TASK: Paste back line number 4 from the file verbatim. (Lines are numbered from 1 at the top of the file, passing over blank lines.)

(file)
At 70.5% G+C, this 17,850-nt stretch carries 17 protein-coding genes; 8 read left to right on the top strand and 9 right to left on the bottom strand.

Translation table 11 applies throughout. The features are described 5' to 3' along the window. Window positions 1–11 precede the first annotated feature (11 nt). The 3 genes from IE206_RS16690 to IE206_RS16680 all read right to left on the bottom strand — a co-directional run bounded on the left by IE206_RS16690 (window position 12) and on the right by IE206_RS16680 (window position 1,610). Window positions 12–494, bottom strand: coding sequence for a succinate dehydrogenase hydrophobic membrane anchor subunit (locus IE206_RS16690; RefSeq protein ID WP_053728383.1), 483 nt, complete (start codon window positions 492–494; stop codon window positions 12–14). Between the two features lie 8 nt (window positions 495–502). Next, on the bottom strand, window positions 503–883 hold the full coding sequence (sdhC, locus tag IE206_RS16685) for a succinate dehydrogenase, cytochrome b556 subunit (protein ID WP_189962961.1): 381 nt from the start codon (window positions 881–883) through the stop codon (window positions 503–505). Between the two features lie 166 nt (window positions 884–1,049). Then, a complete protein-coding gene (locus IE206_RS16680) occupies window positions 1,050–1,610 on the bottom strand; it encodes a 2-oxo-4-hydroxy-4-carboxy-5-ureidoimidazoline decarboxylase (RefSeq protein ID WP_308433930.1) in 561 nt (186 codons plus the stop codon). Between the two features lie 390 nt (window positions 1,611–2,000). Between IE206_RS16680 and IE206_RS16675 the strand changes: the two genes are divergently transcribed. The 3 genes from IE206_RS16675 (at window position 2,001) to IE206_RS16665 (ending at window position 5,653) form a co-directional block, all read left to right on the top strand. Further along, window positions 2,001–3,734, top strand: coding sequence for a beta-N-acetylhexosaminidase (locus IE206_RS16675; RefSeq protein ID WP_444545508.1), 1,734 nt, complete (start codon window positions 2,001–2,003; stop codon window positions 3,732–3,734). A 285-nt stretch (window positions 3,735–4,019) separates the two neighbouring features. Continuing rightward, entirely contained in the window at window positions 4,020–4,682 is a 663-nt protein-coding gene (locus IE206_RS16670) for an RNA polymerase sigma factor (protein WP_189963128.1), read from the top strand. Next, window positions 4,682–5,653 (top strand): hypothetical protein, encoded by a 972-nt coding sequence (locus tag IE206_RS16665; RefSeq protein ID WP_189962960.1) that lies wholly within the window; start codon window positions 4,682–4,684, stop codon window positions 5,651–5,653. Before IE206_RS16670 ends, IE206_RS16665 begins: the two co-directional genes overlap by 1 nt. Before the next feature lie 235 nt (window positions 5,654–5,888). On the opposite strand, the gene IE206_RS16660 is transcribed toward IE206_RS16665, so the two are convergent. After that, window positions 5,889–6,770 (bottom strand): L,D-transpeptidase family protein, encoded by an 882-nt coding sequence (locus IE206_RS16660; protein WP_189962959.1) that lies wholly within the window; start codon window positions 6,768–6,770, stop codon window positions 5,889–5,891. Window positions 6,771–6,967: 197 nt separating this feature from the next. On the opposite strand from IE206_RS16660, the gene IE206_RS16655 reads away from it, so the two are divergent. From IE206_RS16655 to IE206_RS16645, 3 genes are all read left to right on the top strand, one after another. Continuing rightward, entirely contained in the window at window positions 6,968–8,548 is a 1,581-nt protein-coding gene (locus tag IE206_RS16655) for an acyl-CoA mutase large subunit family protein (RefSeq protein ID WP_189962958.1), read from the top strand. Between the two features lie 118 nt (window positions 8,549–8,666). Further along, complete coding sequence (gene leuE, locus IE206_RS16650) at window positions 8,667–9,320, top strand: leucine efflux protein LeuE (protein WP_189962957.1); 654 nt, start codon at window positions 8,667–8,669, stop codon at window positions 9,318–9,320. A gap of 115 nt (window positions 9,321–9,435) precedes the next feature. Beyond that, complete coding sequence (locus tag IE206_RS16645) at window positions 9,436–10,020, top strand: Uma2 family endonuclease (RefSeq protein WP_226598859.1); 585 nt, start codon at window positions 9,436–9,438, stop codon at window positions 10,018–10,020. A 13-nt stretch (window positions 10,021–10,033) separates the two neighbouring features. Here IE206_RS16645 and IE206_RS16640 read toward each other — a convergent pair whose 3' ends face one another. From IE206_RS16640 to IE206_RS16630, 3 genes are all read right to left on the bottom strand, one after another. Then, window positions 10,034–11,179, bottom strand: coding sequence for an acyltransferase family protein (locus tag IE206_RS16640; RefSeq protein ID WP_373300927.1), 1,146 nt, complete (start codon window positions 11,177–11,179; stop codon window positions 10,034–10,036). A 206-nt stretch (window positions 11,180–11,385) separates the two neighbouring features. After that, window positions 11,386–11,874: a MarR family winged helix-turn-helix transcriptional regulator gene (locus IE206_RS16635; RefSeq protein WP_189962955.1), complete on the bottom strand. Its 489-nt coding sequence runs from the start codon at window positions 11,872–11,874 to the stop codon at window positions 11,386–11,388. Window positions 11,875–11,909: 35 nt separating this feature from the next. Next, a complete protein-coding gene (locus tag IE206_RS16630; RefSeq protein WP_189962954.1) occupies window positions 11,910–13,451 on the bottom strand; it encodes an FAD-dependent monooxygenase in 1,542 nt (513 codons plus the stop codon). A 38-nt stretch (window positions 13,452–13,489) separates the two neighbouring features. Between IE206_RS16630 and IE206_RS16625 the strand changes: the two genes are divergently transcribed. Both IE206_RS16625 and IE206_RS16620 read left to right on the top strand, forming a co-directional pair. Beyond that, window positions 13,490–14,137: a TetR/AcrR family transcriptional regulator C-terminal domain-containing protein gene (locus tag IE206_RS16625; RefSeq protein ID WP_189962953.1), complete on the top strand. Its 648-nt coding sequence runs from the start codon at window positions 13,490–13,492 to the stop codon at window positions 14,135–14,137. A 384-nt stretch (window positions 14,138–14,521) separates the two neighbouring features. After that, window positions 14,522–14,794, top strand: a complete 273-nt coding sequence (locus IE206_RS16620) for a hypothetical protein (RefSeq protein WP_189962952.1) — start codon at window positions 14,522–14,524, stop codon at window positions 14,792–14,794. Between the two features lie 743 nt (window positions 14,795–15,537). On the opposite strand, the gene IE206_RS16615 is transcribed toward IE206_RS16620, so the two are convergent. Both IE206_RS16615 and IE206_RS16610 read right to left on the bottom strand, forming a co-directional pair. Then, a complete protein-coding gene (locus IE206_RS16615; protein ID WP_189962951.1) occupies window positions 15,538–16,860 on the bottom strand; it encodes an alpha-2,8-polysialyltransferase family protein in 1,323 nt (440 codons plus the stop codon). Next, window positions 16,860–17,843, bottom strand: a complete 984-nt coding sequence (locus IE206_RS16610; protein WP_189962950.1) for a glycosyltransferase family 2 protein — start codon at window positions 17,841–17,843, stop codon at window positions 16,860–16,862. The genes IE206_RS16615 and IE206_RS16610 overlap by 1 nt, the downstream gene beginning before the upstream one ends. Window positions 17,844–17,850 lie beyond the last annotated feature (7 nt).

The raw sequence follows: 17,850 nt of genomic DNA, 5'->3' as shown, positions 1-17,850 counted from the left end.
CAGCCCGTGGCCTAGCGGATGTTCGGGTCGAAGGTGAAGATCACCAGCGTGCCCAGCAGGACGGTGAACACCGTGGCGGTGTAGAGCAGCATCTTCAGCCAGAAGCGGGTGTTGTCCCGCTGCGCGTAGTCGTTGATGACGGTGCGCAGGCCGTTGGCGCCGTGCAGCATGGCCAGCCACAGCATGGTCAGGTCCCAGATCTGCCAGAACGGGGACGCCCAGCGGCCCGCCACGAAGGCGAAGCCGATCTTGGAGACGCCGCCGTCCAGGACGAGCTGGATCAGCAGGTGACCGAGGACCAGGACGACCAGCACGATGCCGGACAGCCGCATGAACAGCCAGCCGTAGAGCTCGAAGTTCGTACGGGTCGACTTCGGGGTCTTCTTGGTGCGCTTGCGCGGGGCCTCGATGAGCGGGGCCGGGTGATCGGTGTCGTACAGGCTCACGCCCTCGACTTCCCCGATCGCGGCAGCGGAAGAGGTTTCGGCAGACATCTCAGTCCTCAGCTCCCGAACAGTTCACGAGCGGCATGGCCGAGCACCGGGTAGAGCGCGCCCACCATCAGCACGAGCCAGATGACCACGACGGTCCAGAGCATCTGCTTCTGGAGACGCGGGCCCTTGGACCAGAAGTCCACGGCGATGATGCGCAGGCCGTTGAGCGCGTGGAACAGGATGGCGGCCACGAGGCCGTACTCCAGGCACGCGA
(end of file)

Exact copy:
CAGCCCGTGGCCTAGCGGATGTTCGGGTCGAAGGTGAAGATCACCAGCGTGCCCAGCAGGACGGTGAACACCGTGGCGGTGTAGAGCAGCATCTTCAGCCAGAAGCGGGTGTTGTCCCGCTGCGCGTAGTCGTTGATGACGGTGCGCAGGCCGTTGGCGCCGTGCAGCATGGCCAGCCACAGCATGGTCAGGTCCCAGATCTGCCAGAACGGGGACGCCCAGCGGCCCGCCACGAAGGCGAAGCCGATCTTGGAGACGCCGCCGTCCAGGACGAGCTGGATCAGCAGGTGACCGAGGACCAGGACGACCAGCACGATGCCGGACAGCCGCATGAACAGCCAGCCGTAGAGCTCGAAGTTCGTACGGGTCGACTTCGGGGTCTTCTTGGTGCGCTTGCGCGGGGCCTCGATGAGCGGGGCCGGGTGATCGGTGTCGTACAGGCTCACGCCCTCGACTTCCCCGATCGCGGCAGCGGAAGAGGTTTCGGCAGACATCTCAGTCCTCAGCTCCCGAACAGTTCACGAGCGGCATGGCCGAGCACCGGGTAGAGCGCGCCCACCATCAGCACGAGCCAGATGACCACGACGGTCCAGAGCATCTGCTTCTGGAGACGCGGGCCCTTGGACCAGAAGTCCACGGCGATGATGCGCAGGCCGTTGAGCGCGTGGAACAGGATGGCGGCCACGAGGCCGTACTCCAGGCACGCGA